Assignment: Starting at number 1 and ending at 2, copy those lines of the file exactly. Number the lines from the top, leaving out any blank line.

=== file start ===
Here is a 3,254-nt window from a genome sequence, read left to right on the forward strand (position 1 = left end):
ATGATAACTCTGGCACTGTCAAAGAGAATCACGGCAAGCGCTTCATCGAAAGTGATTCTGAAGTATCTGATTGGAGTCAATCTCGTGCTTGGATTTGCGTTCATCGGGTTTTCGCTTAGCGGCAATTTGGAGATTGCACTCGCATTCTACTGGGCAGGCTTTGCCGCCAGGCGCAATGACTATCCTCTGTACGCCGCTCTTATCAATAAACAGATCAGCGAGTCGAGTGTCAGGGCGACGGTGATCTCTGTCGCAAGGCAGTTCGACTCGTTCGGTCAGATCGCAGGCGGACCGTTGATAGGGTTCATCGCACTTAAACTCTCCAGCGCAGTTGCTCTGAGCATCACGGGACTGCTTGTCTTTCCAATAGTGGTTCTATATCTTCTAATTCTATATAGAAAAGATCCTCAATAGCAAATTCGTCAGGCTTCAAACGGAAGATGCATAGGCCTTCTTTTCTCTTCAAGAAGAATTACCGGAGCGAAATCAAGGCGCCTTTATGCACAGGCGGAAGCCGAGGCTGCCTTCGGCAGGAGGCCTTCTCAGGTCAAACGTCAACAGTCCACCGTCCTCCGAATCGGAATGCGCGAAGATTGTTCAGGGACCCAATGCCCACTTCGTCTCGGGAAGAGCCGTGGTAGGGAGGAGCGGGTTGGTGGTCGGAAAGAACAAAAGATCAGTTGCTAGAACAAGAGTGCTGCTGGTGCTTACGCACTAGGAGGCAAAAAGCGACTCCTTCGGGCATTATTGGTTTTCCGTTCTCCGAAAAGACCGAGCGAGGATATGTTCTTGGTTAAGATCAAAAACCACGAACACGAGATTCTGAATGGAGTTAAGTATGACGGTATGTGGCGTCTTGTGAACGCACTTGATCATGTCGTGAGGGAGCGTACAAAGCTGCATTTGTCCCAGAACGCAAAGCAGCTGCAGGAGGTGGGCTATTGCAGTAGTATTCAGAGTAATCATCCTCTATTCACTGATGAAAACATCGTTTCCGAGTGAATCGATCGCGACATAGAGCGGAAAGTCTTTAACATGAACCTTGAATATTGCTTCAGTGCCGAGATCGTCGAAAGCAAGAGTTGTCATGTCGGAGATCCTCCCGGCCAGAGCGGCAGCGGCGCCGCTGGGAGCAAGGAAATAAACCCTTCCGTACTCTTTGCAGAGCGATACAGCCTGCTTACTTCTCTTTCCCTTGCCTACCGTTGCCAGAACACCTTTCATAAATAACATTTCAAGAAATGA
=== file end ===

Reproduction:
Here is a 3,254-nt window from a genome sequence, read left to right on the forward strand (position 1 = left end):
ATGATAACTCTGGCACTGTCAAAGAGAATCACGGCAAGCGCTTCATCGAAAGTGATTCTGAAGTATCTGATTGGAGTCAATCTCGTGCTTGGATTTGCGTTCATCGGGTTTTCGCTTAGCGGCAATTTGGAGATTGCACTCGCATTCTACTGGGCAGGCTTTGCCGCCAGGCGCAATGACTATCCTCTGTACGCCGCTCTTATCAATAAACAGATCAGCGAGTCGAGTGTCAGGGCGACGGTGATCTCTGTCGCAAGGCAGTTCGACTCGTTCGGTCAGATCGCAGGCGGACCGTTGATAGGGTTCATCGCACTTAAACTCTCCAGCGCAGTTGCTCTGAGCATCACGGGACTGCTTGTCTTTCCAATAGTGGTTCTATATCTTCTAATTCTATATAGAAAAGATCCTCAATAGCAAATTCGTCAGGCTTCAAACGGAAGATGCATAGGCCTTCTTTTCTCTTCAAGAAGAATTACCGGAGCGAAATCAAGGCGCCTTTATGCACAGGCGGAAGCCGAGGCTGCCTTCGGCAGGAGGCCTTCTCAGGTCAAACGTCAACAGTCCACCGTCCTCCGAATCGGAATGCGCGAAGATTGTTCAGGGACCCAATGCCCACTTCGTCTCGGGAAGAGCCGTGGTAGGGAGGAGCGGGTTGGTGGTCGGAAAGAACAAAAGATCAGTTGCTAGAACAAGAGTGCTGCTGGTGCTTACGCACTAGGAGGCAAAAAGCGACTCCTTCGGGCATTATTGGTTTTCCGTTCTCCGAAAAGACCGAGCGAGGATATGTTCTTGGTTAAGATCAAAAACCACGAACACGAGATTCTGAATGGAGTTAAGTATGACGGTATGTGGCGTCTTGTGAACGCACTTGATCATGTCGTGAGGGAGCGTACAAAGCTGCATTTGTCCCAGAACGCAAAGCAGCTGCAGGAGGTGGGCTATTGCAGTAGTATTCAGAGTAATCATCCTCTATTCACTGATGAAAACATCGTTTCCGAGTGAATCGATCGCGACATAGAGCGGAAAGTCTTTAACATGAACCTTGAATATTGCTTCAGTGCCGAGATCGTCGAAAGCAAGAGTTGTCATGTCGGAGATCCTCCCGGCCAGAGCGGCAGCGGCGCCGCTGGGAGCAAGGAAATAAACCCTTCCGTACTCTTTGCAGAGCGATACAGCCTGCTTACTTCTCTTTCCCTTGCCTACCGTTGCCAGAACACCTTTCATAAATAACATTTCAAGAAATGA